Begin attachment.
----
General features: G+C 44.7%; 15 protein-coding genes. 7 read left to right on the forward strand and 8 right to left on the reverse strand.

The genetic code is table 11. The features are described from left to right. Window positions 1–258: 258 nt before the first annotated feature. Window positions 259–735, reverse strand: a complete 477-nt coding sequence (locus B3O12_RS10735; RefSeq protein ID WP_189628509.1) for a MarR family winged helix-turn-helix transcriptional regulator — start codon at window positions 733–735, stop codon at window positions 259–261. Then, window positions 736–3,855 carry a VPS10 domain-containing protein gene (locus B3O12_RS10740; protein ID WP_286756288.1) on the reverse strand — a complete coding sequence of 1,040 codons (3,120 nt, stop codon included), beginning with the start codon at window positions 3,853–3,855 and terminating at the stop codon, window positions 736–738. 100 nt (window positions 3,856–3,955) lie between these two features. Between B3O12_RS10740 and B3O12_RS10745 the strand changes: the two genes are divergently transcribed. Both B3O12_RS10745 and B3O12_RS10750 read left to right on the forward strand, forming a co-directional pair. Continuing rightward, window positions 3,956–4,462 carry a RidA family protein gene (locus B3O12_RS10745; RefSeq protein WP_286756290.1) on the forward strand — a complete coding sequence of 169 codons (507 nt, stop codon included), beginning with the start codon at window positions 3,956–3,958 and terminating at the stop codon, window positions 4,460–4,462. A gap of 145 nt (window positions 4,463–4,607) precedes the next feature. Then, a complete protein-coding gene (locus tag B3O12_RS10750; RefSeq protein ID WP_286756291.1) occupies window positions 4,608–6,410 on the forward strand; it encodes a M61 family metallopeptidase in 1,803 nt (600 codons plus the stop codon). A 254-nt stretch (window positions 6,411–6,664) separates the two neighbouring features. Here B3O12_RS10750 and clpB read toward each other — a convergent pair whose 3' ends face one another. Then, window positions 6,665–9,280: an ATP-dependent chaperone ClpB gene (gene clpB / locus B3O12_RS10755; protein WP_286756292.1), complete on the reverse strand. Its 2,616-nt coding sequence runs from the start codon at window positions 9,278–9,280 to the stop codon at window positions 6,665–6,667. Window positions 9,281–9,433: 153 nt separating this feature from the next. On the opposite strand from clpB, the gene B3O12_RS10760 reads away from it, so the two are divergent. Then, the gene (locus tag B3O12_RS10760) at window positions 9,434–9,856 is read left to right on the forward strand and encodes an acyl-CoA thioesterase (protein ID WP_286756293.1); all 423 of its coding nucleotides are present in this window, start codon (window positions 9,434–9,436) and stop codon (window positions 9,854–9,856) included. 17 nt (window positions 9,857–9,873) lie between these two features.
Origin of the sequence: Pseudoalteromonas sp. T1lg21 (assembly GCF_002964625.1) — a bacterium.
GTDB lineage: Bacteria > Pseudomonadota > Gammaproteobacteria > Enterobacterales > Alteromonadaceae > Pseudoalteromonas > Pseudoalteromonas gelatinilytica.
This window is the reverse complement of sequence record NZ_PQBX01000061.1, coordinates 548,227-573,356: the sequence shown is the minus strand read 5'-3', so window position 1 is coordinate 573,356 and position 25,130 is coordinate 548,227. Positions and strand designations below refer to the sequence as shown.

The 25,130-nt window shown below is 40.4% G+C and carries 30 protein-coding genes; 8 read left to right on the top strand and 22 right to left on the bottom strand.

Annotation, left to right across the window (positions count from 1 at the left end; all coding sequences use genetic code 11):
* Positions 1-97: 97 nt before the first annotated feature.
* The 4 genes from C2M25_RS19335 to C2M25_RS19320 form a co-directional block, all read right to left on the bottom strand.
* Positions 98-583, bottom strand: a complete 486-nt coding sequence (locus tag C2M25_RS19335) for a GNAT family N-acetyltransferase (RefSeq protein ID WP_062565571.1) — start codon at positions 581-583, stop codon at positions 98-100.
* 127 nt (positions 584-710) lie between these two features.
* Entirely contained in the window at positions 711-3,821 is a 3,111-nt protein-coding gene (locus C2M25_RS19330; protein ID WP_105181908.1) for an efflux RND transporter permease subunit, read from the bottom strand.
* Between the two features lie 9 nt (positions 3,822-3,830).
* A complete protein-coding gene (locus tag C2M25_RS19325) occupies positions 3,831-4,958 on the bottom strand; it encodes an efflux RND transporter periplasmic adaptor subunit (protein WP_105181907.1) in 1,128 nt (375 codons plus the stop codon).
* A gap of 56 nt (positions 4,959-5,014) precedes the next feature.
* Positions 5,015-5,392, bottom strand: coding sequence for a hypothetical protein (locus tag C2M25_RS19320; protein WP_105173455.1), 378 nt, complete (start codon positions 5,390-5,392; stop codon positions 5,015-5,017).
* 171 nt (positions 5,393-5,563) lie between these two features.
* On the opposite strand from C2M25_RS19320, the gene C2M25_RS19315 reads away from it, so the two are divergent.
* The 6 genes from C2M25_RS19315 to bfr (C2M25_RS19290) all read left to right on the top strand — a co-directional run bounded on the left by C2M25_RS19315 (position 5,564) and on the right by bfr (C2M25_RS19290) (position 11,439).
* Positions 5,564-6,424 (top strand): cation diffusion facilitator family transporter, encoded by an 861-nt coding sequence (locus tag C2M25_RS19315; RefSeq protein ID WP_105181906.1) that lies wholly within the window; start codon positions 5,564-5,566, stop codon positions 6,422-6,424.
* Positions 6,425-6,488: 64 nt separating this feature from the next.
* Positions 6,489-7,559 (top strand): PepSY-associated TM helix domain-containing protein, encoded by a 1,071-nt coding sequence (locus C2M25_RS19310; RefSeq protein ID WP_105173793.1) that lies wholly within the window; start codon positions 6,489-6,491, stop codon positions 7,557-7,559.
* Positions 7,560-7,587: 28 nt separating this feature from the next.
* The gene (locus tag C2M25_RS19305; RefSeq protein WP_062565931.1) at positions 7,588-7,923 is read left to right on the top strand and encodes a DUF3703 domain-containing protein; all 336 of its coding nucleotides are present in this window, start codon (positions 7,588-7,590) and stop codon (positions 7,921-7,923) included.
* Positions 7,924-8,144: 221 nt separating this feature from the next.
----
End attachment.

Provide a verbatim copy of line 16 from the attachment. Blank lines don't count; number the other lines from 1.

* Positions 5,015-5,392, bottom strand: coding sequence for a hypothetical protein (locus tag C2M25_RS19320; protein WP_105173455.1), 378 nt, complete (start codon positions 5,390-5,392; stop codon positions 5,015-5,017).